Crafting Grief

What should I do, I wonder, when the words desert me? When the stories don’t bounce around the inside of my skull anymore? When the desire to tell stories is gone, and there is nothing good left in its place.

For those who don’t know me, I don’t make my living from writing – and if I did, I’d be living in a milk crate. Storytelling is my craft, but Policing is my profession. I am a cop, a Mountie, and that is both what pays my bills, and gives me fodder for many of my stories.

If you’ve been watching the news in BC, you’ll know that we recently lost a young member of our organization to a Motor-Vehicle collision. It was an awful, tragic way to lose such a young life, and believe you me, it fucking hurts.

Adrian – our newly fallen – and I were not best friends. But, I used to work with him, and I knew him; I’d laughed at his jokes, and sat across from him at the dinner table. What he was, was my brother: another cop who wore the scarlet and strapped down his courage every day to go out and do a difficult job. I’ve called for help at work, and he came running, and I did the same for him. We’ve stood in rainy parking lots, after a difficult scene, when we had a little grief to share between the few who were there, and passed it around to make the burden lighter. He was a good cop, and a good man, damned good, and I was proud to say I had opportunity to work with him.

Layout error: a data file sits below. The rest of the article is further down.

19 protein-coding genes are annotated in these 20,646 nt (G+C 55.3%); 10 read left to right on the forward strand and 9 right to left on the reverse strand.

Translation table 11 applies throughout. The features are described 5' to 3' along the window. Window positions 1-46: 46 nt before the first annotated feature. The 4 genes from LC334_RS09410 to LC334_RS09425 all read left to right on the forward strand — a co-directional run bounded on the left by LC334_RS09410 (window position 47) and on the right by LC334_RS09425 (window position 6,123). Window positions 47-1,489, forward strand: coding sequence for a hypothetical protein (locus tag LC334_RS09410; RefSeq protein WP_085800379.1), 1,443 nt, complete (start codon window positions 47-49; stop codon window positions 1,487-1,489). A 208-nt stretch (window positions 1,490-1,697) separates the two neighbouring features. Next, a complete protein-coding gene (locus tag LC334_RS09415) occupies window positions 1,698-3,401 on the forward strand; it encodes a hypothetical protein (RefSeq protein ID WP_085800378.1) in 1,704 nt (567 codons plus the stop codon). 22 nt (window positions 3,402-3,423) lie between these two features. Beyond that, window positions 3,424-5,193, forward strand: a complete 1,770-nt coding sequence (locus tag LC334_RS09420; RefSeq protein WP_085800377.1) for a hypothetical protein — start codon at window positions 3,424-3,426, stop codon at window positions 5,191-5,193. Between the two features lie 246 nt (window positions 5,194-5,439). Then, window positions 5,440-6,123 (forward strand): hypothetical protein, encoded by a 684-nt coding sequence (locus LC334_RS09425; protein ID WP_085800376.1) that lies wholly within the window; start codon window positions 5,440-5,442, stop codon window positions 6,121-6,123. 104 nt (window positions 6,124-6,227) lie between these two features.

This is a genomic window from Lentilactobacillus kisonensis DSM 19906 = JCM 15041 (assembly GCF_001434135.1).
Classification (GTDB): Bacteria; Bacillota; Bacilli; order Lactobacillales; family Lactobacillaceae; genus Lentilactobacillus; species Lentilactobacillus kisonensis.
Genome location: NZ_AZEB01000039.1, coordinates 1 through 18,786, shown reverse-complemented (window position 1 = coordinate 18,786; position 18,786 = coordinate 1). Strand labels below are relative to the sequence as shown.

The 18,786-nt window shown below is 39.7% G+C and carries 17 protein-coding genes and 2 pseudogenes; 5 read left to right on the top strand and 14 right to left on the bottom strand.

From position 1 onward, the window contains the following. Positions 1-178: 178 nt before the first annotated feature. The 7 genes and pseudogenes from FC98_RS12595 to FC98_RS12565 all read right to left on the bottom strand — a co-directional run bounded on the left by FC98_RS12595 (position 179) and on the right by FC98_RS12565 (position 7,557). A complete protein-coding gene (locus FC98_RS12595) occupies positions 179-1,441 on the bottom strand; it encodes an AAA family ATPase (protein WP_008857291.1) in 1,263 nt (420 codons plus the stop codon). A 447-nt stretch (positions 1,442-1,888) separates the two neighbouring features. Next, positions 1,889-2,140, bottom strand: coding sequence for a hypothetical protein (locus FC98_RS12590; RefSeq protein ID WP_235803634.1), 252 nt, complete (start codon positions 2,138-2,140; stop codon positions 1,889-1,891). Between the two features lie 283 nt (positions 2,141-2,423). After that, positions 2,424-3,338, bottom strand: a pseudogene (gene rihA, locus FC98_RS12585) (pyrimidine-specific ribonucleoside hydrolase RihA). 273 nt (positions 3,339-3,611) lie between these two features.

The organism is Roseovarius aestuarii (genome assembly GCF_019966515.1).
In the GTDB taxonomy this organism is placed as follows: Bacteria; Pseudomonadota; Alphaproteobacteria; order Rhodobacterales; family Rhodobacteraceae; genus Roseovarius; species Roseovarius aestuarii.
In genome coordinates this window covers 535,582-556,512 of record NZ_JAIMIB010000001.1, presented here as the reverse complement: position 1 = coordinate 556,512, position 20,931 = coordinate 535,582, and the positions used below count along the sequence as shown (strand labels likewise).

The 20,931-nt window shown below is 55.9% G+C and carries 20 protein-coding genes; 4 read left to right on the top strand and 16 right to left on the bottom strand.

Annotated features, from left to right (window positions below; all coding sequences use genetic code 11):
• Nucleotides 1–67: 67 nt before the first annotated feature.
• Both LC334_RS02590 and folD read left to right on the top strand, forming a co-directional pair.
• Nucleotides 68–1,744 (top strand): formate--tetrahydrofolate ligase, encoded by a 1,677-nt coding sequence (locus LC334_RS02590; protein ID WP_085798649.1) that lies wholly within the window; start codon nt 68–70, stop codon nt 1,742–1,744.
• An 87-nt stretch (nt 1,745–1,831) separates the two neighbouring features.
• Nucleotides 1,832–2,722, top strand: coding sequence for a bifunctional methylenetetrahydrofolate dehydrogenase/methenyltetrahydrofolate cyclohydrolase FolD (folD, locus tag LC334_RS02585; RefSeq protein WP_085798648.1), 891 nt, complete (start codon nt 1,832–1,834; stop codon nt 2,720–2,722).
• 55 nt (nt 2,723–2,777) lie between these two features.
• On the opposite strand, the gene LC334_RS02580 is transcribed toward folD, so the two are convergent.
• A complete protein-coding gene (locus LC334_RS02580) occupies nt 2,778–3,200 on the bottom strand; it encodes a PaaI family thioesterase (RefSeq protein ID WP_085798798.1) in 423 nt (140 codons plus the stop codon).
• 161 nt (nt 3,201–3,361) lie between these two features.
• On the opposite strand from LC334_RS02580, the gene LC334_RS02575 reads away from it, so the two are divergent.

With Adrian’s death a deep grief has settled over the whole of the city I work in. I’ve worked at the same detachment for 9 years, and I have never heard that building so quiet; There are no voices raised in friendly greeting, no laughter. People who have worked together for years will pass in the hallways without so much as a nod. Everyone is carrying their own burden, and they are content to do so in silence. Adrian’s death has left an empty space in us all, and no matter how hard we look, there is nothing to fill it but sorrow.

That empty space in me means an absence of stories. When the grief moved in it pushed all the words out. It might be silly for me to take this so hard, but this boy’s death has affected me deeply, and there is no craft left in me, only a deflated sense of despair.

I’ve not written a word since I learned of his death, and, previously, I wrote every day. There have been no notes, no plotting, no jotting down of ideas, nothing. Any ability as a writer I might have once had has deserted me, and I don’t have much inclination to go looking for it again.

As I sat in my car this morning, looking at the spot where his life faded, wishing he were still here and this grief was absent from all our lives, a line from a book I’ve read, (I don’t know where I remember it from, and if you know, please tell me) popped into my head.

“Grief is not for the dead, it is for the living, for the dead have no care and the living must go on.”

I don’t know who said it, and I won’t try and take credit for it, but it is true. Our friend is gone, but we remain, and the way must be forward.

How, I asked myself as these ideas moved sluggishly in my head, do I accomplish the reclamation of my craft when this grief won’t let me be.

The only answer I could come up with was the same as the question: The Craft.